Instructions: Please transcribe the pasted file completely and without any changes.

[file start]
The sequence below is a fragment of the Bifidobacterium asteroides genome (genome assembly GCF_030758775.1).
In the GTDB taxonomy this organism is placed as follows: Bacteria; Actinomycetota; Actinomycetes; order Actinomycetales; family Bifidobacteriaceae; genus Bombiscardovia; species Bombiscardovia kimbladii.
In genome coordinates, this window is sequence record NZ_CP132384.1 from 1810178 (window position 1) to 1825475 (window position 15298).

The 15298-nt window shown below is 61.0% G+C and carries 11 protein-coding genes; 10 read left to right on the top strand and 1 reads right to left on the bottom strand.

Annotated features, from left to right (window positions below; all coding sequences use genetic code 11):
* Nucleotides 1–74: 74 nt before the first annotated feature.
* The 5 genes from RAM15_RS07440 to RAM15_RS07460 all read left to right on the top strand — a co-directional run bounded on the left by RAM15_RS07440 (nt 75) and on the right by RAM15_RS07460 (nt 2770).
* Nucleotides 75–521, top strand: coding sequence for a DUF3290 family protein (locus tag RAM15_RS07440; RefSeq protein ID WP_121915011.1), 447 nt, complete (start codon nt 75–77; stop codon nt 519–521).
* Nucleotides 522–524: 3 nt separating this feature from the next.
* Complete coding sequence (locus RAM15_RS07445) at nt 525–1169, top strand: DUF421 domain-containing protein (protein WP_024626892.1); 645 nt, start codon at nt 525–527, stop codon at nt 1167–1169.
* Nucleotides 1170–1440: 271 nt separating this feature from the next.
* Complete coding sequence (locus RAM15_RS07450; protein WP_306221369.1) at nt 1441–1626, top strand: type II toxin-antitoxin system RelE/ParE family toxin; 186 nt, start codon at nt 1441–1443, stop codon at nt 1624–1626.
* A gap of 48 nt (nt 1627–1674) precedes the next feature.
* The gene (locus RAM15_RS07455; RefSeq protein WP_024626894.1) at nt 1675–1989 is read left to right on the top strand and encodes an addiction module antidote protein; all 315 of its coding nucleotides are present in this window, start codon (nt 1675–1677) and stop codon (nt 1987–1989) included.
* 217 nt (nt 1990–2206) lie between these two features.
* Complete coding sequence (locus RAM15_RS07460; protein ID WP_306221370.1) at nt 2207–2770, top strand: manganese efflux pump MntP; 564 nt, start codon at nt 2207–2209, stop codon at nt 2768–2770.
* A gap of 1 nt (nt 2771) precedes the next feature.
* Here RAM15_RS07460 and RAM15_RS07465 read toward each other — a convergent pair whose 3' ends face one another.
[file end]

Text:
The sequence below is a fragment of the Bifidobacterium asteroides genome (genome assembly GCF_030758775.1).
In the GTDB taxonomy this organism is placed as follows: Bacteria; Actinomycetota; Actinomycetes; order Actinomycetales; family Bifidobacteriaceae; genus Bombiscardovia; species Bombiscardovia kimbladii.
In genome coordinates, this window is sequence record NZ_CP132384.1 from 1810178 (window position 1) to 1825475 (window position 15298).

The 15298-nt window shown below is 61.0% G+C and carries 11 protein-coding genes; 10 read left to right on the top strand and 1 reads right to left on the bottom strand.

Annotated features, from left to right (window positions below; all coding sequences use genetic code 11):
* Nucleotides 1–74: 74 nt before the first annotated feature.
* The 5 genes from RAM15_RS07440 to RAM15_RS07460 all read left to right on the top strand — a co-directional run bounded on the left by RAM15_RS07440 (nt 75) and on the right by RAM15_RS07460 (nt 2770).
* Nucleotides 75–521, top strand: coding sequence for a DUF3290 family protein (locus tag RAM15_RS07440; RefSeq protein ID WP_121915011.1), 447 nt, complete (start codon nt 75–77; stop codon nt 519–521).
* Nucleotides 522–524: 3 nt separating this feature from the next.
* Complete coding sequence (locus RAM15_RS07445) at nt 525–1169, top strand: DUF421 domain-containing protein (protein WP_024626892.1); 645 nt, start codon at nt 525–527, stop codon at nt 1167–1169.
* Nucleotides 1170–1440: 271 nt separating this feature from the next.
* Complete coding sequence (locus RAM15_RS07450; protein WP_306221369.1) at nt 1441–1626, top strand: type II toxin-antitoxin system RelE/ParE family toxin; 186 nt, start codon at nt 1441–1443, stop codon at nt 1624–1626.
* A gap of 48 nt (nt 1627–1674) precedes the next feature.
* The gene (locus RAM15_RS07455; RefSeq protein WP_024626894.1) at nt 1675–1989 is read left to right on the top strand and encodes an addiction module antidote protein; all 315 of its coding nucleotides are present in this window, start codon (nt 1675–1677) and stop codon (nt 1987–1989) included.
* 217 nt (nt 1990–2206) lie between these two features.
* Complete coding sequence (locus RAM15_RS07460; protein ID WP_306221370.1) at nt 2207–2770, top strand: manganese efflux pump MntP; 564 nt, start codon at nt 2207–2209, stop codon at nt 2768–2770.
* A gap of 1 nt (nt 2771) precedes the next feature.
* Here RAM15_RS07460 and RAM15_RS07465 read toward each other — a convergent pair whose 3' ends face one another.